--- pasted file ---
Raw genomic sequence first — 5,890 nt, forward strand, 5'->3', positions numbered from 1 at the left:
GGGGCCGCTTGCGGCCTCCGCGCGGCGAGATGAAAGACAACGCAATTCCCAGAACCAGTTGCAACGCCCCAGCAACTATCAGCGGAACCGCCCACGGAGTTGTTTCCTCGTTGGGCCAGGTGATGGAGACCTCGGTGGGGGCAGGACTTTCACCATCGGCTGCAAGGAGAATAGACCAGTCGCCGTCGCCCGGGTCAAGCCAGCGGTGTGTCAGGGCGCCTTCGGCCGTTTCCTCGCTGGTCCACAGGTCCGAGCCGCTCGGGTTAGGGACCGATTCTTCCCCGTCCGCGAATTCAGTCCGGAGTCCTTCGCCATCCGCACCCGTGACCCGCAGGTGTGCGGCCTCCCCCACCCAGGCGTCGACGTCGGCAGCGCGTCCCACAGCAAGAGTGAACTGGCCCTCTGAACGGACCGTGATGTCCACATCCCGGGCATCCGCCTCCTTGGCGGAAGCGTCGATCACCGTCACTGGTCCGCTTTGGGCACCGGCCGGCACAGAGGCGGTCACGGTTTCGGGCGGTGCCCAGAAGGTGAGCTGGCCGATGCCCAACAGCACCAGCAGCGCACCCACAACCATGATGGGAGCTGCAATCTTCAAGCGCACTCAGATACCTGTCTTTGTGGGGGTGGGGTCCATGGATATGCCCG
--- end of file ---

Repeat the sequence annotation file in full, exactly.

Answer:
Raw genomic sequence first — 5,890 nt, forward strand, 5'->3', positions numbered from 1 at the left:
GGGGCCGCTTGCGGCCTCCGCGCGGCGAGATGAAAGACAACGCAATTCCCAGAACCAGTTGCAACGCCCCAGCAACTATCAGCGGAACCGCCCACGGAGTTGTTTCCTCGTTGGGCCAGGTGATGGAGACCTCGGTGGGGGCAGGACTTTCACCATCGGCTGCAAGGAGAATAGACCAGTCGCCGTCGCCCGGGTCAAGCCAGCGGTGTGTCAGGGCGCCTTCGGCCGTTTCCTCGCTGGTCCACAGGTCCGAGCCGCTCGGGTTAGGGACCGATTCTTCCCCGTCCGCGAATTCAGTCCGGAGTCCTTCGCCATCCGCACCCGTGACCCGCAGGTGTGCGGCCTCCCCCACCCAGGCGTCGACGTCGGCAGCGCGTCCCACAGCAAGAGTGAACTGGCCCTCTGAACGGACCGTGATGTCCACATCCCGGGCATCCGCCTCCTTGGCGGAAGCGTCGATCACCGTCACTGGTCCGCTTTGGGCACCGGCCGGCACAGAGGCGGTCACGGTTTCGGGCGGTGCCCAGAAGGTGAGCTGGCCGATGCCCAACAGCACCAGCAGCGCACCCACAACCATGATGGGAGCTGCAATCTTCAAGCGCACTCAGATACCTGTCTTTGTGGGGGTGGGGTCCATGGATATGCCCG